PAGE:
If the Peloponnesian War is the paradigm case from the ancient world that gives the concept its name, the modern paradigm is World War I. The major European powers are often described as having sleepwalked their way into a cataclysm that very nearly ended European civilization, but Allison’s account of the years leading to war makes clear this is inadequate. The key to understanding how Britain got drawn into war with Germany, a country for whom it had substantial affinity as well as royal blood ties, is the reality that “Germany’s intentions were irrelevant; its capabilities were what mattered.”

When British diplomat Eyre Crowe wrote his famous 1907 memorandum warning of Germany’s expansionist intentions, the Kaiser may not have intended to threaten the British Empire at all. But once it had the naval power to do so, it could hardly fail to demand an alteration in global arrangements to better reflect its power to threaten the British Empire. Therefore, Britain had no choice but to engage in a naval arms race with Germany. And that arms race in turn convinced Germany’s leadership that Britain was determined to prevent it from achieving a status commensurate with its potential based on its economic and military prowess. And thus the way was paved to a war that neither party could rationally have wanted.

The analogies with the contemporary Sino-American rivalry are ominous in many ways and have been oft remarked upon. But there are also very substantial differences between the cases, and one of the great virtues of Allison’s book is that it forces a reckoning with those differences as well as the similarities. The most important difference: the scale of China’s economic achievement dwarfs that of Germany’s rise relative to Britain. On the eve of World War I, German GDP had just recently surpassed that of Britain’s. China’s GDP has just passed America’s in terms of purchasing power parity. But, with four times America’s population and three times its GDP growth rate, China is projected to grow much larger than America in just a few years. Another crucial difference: China is half a world away from the United States, while Germany was just across the channel from Britain. Britain’s leaders had far more reason to consider Germany an existential threat than America does a rising China.

Those key facts suggest another potent analogy. Britain faced more than one serious rival in the 19th and early 20th centuries. It played a “Great Game” in Central Asia to prevent a rising Russia from threatening its interests in India. But it was also cognizant of a new power rising across the Atlantic. After the American Civil War, the United States exploded economically, surpassing Britain in 1870 and growing to twice Britain’s size by the eve of World War I. However much Britain might have wished to contain America’s rise, it was apparent that this would be a practical impossibility. Since America was half a world away from Britain—and even farther from the key territories of the Empire—Britain could concede American primacy in its own hemisphere far more readily than it could accept Russian or German expansion. In the end, the power transition from Britain to America was accomplished not only without war but with America becoming Britain’s closest ally and coming to the Empire’s aid in its two catastrophic wars with Germany.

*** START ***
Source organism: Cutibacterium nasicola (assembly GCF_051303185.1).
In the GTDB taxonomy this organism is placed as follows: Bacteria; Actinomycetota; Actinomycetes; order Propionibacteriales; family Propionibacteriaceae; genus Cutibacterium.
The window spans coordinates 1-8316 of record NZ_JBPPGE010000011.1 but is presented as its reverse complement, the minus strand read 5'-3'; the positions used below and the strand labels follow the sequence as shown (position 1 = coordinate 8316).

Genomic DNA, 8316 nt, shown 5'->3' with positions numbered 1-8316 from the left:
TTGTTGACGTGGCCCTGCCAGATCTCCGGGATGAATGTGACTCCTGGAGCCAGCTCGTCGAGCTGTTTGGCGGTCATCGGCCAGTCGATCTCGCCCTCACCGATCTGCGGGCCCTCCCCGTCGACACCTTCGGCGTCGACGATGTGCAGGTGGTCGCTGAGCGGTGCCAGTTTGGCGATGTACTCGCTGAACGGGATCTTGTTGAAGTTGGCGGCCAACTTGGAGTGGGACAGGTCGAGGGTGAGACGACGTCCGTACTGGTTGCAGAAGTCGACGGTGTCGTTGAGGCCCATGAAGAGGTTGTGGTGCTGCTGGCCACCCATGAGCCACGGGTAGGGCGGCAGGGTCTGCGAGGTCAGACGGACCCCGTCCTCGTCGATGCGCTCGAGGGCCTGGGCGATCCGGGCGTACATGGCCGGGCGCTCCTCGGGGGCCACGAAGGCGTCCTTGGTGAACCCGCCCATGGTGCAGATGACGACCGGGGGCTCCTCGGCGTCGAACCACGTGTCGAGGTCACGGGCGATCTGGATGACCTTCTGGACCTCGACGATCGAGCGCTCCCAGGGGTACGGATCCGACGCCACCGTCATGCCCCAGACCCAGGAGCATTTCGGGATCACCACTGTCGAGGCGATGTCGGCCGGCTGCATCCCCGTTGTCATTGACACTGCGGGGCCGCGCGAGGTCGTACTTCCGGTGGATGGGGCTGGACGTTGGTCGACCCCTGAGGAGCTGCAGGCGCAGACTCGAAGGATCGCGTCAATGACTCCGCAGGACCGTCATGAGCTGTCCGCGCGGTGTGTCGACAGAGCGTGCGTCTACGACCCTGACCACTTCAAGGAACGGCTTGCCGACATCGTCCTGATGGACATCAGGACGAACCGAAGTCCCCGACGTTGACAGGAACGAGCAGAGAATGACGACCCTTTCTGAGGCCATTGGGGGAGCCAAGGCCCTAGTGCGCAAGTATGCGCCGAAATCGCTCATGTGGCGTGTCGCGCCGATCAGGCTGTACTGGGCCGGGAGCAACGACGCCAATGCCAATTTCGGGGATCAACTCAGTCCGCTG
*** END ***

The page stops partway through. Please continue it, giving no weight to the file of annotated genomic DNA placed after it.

The Anglo-American transition is one of Allison’s key examples of successfully avoiding the Thucydides Trap (the other crucial example being the successful prosecution and conclusion of the Cold War between the United States and the Soviet Union). Could it serve as a model for the Sino-U.S. transition? There are problematic differences here as well, including most particularly the vast cultural gap that separates China and the United States. Britain could perhaps delude itself into believing that the United States, an English-speaking nation with a cultural affinity toward the United Kingdom, would naturally protect the interests of the mother country. Thus British leaders soft-pedaled the deep-seated ideological gulf between the two cousin countries until it was too late. Both Franklin Roosevelt and Eisenhower acted to thwart Britain’s efforts to maintain its imperial pretensions, but by then Britain was in no position to argue.

Allison also does an excellent job elucidating how Chinese and American self-conceptions may incline us toward conflict. While Britain long understood itself to be exceptional, it also generally understood itself to be particular—a distinct nation with distinct traditions—rather than universal. America, by contrast, has always conceived of itself in grandly universal and missionary terms, providing little scope for any other power to have an independent sphere. From ancient times, meanwhile, China conceived itself as being the center of civilization itself, even the center of the universe. These are not self-conceptions that can easily accommodate peer-to-peer relationships with other powers. China’s memory of more than a century of foreign domination, moreover, is if anything a deeper well of grievance than Germany’s anxiety of belatedness for having failed to achieve a unified identity comparable to Britain’s or France’s in time to establish its own global empire.